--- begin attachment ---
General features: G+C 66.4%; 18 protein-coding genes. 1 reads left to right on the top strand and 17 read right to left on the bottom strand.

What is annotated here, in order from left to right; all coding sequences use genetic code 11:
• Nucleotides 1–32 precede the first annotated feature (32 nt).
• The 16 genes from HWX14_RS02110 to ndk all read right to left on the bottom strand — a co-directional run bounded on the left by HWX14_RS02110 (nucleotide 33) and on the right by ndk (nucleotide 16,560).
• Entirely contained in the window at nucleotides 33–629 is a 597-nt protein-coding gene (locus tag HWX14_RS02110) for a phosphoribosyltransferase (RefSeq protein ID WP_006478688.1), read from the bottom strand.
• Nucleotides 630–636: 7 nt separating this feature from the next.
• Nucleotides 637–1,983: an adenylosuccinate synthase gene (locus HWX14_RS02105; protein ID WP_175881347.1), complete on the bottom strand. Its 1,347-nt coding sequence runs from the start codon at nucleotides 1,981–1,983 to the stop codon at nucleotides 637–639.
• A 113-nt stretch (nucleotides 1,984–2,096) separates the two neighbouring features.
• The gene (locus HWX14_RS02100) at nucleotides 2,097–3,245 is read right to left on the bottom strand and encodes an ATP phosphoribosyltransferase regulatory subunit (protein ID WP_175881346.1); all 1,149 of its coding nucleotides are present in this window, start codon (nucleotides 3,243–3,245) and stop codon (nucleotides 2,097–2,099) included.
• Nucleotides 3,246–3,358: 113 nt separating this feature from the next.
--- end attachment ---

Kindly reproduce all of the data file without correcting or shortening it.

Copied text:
General features: G+C 66.4%; 18 protein-coding genes. 1 reads left to right on the top strand and 17 read right to left on the bottom strand.

What is annotated here, in order from left to right; all coding sequences use genetic code 11:
• Nucleotides 1–32 precede the first annotated feature (32 nt).
• The 16 genes from HWX14_RS02110 to ndk all read right to left on the bottom strand — a co-directional run bounded on the left by HWX14_RS02110 (nucleotide 33) and on the right by ndk (nucleotide 16,560).
• Entirely contained in the window at nucleotides 33–629 is a 597-nt protein-coding gene (locus tag HWX14_RS02110) for a phosphoribosyltransferase (RefSeq protein ID WP_006478688.1), read from the bottom strand.
• Nucleotides 630–636: 7 nt separating this feature from the next.
• Nucleotides 637–1,983: an adenylosuccinate synthase gene (locus HWX14_RS02105; protein ID WP_175881347.1), complete on the bottom strand. Its 1,347-nt coding sequence runs from the start codon at nucleotides 1,981–1,983 to the stop codon at nucleotides 637–639.
• A 113-nt stretch (nucleotides 1,984–2,096) separates the two neighbouring features.
• The gene (locus HWX14_RS02100) at nucleotides 2,097–3,245 is read right to left on the bottom strand and encodes an ATP phosphoribosyltransferase regulatory subunit (protein ID WP_175881346.1); all 1,149 of its coding nucleotides are present in this window, start codon (nucleotides 3,243–3,245) and stop codon (nucleotides 2,097–2,099) included.
• Nucleotides 3,246–3,358: 113 nt separating this feature from the next.